WASHINGTON — Speed cameras are supposed to make the roads safer, but one camera in D.C. might actually be doing the opposite.
Critics say a camera placed just off northbound Interstate 295 in D.C. is a hazard because it sits too close to traffic.
“It’s one of the most unsafe speed camera locations,” said John Townsend, a spokesman with AAA Mid-Atlantic, which is calling on the District to move the camera.
“A driver could inadvertently crash into it and sustain major injuries,” he said.
The camera is in a truck inspection area just over the Maryland border, and it protrudes into a lane that drivers use to get from the inspection site back to the highway.
“This camera is unsafe for a host of reasons, not only because it’s a foreign object in the middle of the road, but also because it blocks the sight and vision of motorists trying to merge back onto 295,” Townsend said.
The camera was not always taking up space in a lane. A 2014 photo shows an older model of the camera at the site, sitting off to the side of the lane and in front of a concrete barrier.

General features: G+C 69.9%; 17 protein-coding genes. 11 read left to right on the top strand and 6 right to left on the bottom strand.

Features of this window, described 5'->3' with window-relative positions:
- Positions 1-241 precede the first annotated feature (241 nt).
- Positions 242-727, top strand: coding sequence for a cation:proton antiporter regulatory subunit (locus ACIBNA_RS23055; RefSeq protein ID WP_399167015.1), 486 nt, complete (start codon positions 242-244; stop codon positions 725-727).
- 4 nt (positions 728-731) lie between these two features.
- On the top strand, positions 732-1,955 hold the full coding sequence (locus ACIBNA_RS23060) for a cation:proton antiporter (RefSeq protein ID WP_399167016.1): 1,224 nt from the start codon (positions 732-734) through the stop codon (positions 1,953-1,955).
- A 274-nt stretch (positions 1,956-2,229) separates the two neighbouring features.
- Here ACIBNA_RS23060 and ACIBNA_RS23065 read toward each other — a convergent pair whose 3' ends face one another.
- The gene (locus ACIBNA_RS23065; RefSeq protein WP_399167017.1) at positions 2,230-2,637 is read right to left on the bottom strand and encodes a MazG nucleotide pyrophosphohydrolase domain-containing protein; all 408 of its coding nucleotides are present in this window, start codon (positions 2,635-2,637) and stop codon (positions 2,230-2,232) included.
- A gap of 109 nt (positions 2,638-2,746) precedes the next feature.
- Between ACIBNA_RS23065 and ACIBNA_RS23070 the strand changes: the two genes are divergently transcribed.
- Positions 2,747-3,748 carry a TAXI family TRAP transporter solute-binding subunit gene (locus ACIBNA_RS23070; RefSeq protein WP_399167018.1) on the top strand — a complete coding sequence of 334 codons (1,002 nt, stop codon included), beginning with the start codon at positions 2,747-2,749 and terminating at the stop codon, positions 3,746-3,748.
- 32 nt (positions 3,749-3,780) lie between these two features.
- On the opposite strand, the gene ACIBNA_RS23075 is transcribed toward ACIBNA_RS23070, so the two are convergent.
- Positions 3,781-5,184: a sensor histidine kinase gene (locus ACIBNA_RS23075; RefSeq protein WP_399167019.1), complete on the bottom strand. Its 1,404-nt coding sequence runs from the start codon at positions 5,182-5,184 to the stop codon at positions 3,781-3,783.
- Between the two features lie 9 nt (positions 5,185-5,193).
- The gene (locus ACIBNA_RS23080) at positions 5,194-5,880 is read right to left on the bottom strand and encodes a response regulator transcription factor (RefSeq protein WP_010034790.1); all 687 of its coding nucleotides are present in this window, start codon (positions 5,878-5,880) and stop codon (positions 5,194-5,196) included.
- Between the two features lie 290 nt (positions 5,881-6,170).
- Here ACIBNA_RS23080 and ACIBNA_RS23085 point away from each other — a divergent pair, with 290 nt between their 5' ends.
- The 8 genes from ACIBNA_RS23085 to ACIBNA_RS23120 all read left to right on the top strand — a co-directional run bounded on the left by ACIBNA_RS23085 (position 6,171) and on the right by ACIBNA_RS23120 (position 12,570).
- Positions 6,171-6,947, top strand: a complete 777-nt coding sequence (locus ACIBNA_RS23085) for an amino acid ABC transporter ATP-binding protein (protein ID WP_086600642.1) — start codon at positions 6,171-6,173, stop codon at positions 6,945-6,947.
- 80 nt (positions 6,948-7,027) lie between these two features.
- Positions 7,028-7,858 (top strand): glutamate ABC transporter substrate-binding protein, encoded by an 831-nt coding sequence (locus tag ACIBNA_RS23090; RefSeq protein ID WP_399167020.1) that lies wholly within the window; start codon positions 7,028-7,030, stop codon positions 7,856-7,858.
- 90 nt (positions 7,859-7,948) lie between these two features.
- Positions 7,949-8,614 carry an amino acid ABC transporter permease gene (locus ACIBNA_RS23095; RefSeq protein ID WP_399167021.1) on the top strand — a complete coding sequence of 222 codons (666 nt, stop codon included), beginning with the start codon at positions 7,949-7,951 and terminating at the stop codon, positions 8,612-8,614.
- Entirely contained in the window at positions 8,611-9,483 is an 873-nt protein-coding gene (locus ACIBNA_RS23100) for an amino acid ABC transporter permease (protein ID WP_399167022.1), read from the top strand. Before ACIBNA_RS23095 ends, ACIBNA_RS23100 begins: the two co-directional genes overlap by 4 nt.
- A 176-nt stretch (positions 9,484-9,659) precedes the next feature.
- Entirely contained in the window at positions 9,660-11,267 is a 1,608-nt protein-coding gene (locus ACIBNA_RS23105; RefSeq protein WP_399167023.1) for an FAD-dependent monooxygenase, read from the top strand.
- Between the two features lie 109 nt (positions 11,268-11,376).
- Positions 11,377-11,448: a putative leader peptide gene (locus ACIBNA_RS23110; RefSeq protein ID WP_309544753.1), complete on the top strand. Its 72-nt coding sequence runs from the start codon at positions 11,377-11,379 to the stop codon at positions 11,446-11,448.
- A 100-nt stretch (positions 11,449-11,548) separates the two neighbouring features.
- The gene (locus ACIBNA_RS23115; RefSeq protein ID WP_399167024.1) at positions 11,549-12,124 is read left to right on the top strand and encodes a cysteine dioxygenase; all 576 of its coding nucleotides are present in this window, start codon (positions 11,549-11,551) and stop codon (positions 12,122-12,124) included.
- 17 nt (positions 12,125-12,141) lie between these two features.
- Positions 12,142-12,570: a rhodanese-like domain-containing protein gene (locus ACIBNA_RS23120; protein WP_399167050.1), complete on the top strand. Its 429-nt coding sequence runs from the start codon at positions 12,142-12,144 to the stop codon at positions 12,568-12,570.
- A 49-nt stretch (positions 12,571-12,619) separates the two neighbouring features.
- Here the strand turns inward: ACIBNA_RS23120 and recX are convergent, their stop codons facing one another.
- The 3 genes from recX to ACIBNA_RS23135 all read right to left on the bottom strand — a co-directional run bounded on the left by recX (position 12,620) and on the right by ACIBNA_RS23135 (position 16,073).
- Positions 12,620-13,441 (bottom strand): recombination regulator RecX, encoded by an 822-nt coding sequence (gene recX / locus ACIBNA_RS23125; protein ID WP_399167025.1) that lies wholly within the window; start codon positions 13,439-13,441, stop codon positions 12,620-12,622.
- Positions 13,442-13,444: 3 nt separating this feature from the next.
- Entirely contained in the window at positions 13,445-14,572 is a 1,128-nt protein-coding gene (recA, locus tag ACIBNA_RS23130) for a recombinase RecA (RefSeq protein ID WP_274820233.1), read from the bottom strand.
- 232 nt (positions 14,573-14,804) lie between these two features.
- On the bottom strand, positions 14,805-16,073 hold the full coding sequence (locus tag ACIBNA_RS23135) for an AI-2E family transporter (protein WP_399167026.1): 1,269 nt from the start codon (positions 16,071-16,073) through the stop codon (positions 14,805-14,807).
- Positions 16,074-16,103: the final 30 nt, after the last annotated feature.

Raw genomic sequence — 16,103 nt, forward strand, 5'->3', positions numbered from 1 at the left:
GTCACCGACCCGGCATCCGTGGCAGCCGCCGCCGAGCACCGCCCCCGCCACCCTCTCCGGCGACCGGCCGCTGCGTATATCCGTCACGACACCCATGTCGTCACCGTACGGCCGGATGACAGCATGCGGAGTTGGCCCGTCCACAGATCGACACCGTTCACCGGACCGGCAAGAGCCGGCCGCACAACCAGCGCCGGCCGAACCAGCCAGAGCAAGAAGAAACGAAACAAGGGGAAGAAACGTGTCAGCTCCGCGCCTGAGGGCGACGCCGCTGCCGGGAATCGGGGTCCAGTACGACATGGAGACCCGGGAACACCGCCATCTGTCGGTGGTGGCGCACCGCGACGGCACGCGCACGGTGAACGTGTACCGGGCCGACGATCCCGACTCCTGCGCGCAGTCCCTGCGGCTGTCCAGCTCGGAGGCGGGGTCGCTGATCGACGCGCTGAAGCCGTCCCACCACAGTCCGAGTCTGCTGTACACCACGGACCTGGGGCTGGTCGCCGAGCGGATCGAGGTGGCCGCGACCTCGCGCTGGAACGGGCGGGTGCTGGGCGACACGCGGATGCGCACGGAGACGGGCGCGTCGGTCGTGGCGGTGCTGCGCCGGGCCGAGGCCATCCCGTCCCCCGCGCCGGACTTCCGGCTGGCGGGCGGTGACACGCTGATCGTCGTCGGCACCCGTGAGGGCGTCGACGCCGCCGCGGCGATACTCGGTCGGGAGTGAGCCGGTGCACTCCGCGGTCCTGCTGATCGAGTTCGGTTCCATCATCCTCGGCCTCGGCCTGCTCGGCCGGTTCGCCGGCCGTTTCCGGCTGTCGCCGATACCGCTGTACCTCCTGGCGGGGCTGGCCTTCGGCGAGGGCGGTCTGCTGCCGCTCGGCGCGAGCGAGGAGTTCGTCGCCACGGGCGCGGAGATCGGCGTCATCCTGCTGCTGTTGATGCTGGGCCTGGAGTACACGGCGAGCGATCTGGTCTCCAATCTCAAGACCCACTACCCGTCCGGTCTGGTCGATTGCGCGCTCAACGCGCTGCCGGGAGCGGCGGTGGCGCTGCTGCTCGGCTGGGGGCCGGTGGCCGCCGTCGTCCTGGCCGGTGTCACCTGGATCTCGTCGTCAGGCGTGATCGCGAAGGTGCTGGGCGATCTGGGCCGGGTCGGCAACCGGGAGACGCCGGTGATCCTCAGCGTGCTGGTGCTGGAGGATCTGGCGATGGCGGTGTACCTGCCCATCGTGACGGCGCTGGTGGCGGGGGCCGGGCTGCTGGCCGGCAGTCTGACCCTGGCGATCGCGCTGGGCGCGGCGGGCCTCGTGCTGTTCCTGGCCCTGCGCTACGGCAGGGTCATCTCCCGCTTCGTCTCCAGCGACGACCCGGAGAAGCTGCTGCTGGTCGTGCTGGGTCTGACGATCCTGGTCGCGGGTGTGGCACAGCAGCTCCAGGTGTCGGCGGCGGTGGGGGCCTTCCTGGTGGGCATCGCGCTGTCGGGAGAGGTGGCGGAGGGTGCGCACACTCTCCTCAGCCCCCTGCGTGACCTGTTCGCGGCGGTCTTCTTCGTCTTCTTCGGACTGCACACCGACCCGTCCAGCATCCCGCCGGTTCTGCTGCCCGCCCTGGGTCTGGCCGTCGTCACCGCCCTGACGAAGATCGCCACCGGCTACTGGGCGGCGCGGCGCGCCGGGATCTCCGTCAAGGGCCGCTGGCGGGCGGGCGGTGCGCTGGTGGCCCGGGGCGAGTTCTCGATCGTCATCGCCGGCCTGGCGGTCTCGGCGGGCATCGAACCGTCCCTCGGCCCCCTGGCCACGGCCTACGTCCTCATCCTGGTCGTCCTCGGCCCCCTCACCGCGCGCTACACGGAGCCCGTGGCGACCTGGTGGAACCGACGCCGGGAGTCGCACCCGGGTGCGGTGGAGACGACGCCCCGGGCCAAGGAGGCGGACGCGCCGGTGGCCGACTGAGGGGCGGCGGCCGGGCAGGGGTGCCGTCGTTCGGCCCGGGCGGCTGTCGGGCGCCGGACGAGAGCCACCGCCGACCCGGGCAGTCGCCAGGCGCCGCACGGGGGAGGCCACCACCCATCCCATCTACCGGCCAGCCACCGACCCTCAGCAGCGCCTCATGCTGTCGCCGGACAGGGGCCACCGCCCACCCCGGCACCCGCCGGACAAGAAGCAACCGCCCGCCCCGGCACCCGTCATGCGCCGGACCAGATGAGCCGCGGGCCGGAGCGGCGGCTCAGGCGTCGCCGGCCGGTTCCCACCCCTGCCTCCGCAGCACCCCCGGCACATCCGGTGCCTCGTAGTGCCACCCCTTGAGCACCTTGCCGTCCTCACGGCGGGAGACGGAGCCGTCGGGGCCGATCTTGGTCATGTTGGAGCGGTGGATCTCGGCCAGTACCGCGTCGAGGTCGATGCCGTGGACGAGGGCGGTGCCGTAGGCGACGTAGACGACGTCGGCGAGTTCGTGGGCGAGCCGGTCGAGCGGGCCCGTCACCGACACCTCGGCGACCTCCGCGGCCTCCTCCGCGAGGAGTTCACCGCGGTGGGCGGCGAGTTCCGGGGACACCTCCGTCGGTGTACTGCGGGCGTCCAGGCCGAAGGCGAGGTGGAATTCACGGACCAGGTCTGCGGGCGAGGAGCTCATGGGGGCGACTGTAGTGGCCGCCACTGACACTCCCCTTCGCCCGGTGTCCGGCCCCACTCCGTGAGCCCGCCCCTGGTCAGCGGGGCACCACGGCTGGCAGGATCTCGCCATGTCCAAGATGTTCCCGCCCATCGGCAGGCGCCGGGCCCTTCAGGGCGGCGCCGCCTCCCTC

In a statement, D.C. police spokesman Dustin Sternbeck said the camera was shifted to its current position in late 2015.
“There were a number of safety issues with the unit being positioned in front of the barrier so it was repositioned,” he said. “The service road is not a through-traffic road, which factored into the decision to move it over a couple feet.”
Editor’s note: This story has been updated to clarify that D.C. 295 is Interstate 295 in D.C., not D.C. Route 295.